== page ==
Bluelaces recently collaborated on a summer camp with CO/LAB Theatre Group. According to their mission, “CO/LAB Theater Group is a nonprofit organization dedicated to providing Creative Opportunities without Limits And Boundaries. CO/LAB exists to offer individuals with developmental disabilities a creative and social outlet through theatre arts.” I had a chance to see their show Love is Love this past December, and was impressed by the work they do. When I sat down with Becky Leifman, CO/LAB’s Executive Director, she explained that they are currently in year two of a strategic plan. From a staffing standpoint, they hope to really hone in on each staff member's specific skills and make sure that people are doing the job best suited for them, and that they are the best at the job they are doing. This can be difficult for a company founded by good friends, but they are working with a consulting firm to give them an appropriate third eye on any potential restructuring. From a programming perspective, they hope to expand and “make more meaningful, longer connections with other organizations,” which is something that excites Leifman very much about the partnership with Bluelaces. The camp itself was for children aged ten to thirteen with a variety of developmental disabilities, but CO/LAB’s actors had a chance to be counselors. “We want them to take on more leadership roles and have more of a voice in everything from ‘What kind of show should we put on?’ to ‘How do you want to identify? Are you someone with a developmental difference or disability or neither?’”

However, despite these successes and new goals, sustainability for any theatre or performance based collective has grown increasingly more difficult in the past year. Smaller theatres in general have seen a decline in audience and revenue. yoshi kuroi, the new Managing Director of the New York Neo-Futurists summed it up best when they said, “Our audience base is almost entirely liberal, they all feel like their money has more important fights to fight.” Though the Neo-Futurists are not a company that creates theatre for people with autism, they are an ensemble based company with a unique and specific set of values. Part of their mission states, “We embrace those unreached or unmoved by conventional theatre—inspiring them to thought, feeling, and action.” This is exactly what companies working for/with those with disabilities strive to do.

Seesaw Theatre is able to utilize a huge variety of artists to design and perform in our shows (as seen here in our spring 2017 mainstage, Under the Big Top) on a volunteer basis. This is simply not the case for professional companies, who must pay for space, desingers, and performers. Photo by Justin Barbin.  

In the modern age, the way we choose to consume the arts is also changing. Leslie Marcus has served as the Managing Director for Playwrights Horizons for nearly twenty-five years. When I spoke to her in mid-August, the last of my series of interviews, I understood the value of years given to one company and field. She has seen the way the economy and changing technological climate affect audiences. She says of the 2008 financial crisis in the United States, “I remember talking to people who thought the unemployment rate would never drop below 10 percent again.” And so, it fell on her to lead the mid-sized arts organization through that time. Though not-for profits in general lost about 25 percent of their typical annual revenue in the crisis, Marcus lead the company deftly through that time and minimized their losses. More recently, she faces a different conundrum. Marcus says, “Today, the informed theatregoer never has to pay full price for a ticket.” Where there used to be two or three different price points of tickets for one show, now there are about fifteen. New companies, like the TodayTix App, have forced ticket prices down. However, Marcus didn’t cite this change as a bad thing, merely as a new aspect of her job to juggle. This is perhaps why she’s kept at it for so many years. Just before we parted ways, Marcus told me, “You know, that’s why I’m still enthusiastically here after twenty-four years. Because no two years are exactly the same.”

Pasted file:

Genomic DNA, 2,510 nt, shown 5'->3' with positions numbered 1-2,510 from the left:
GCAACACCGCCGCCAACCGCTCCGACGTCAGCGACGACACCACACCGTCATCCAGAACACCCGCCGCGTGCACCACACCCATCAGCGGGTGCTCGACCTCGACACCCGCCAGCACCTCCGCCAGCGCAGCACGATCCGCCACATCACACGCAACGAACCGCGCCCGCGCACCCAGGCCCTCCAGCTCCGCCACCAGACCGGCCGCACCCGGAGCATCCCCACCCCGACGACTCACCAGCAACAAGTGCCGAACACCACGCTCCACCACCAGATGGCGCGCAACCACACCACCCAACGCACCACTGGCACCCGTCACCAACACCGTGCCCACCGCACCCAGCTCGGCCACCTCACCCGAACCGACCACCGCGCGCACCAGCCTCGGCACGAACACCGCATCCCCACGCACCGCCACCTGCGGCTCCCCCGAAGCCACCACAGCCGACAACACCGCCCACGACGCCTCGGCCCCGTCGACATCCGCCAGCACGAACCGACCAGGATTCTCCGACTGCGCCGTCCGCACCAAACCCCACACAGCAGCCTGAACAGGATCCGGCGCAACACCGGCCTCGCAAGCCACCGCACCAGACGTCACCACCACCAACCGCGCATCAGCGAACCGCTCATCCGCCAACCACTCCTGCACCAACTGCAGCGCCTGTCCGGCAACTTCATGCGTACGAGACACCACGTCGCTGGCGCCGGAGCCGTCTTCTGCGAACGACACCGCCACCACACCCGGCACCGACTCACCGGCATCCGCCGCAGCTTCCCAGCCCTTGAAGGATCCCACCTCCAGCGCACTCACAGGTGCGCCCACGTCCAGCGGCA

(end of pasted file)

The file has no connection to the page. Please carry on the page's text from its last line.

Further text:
Despite the fact that, “no two years are exactly the same,” I walked out of the Playwrights Horizon’s administrative offices that day with a new understanding of time. There is no perfect strategic plan for the entirety of the American inclusive theatre industry. There is only time. The companies that I talked to are as young as the field of inclusive theatre is in America. They are passionate about making theatre with and available to people with developmental differences. From the vantage point of someone exploring this field, it is frustrating to watch companies doing such important work struggle to pay the bills, and grow so slowly, but the field is doing just that: growing. Despite the obvious challenges of the field, a sense of hope was a constant throughout my interviews. Every interview concluded with the person encouraging me to call or email with more questions. Many people followed up with emails connecting me to other people that they thought I should talk to. That hope isn’t numbers. It isn’t a strategic plan or development goals, but it was a reminder of why I want to remain in this field, why I want to continue to figure out the intricacies of how inclusive companies can and should be run, and why I think it is so important to continue doing this work now and well into the future.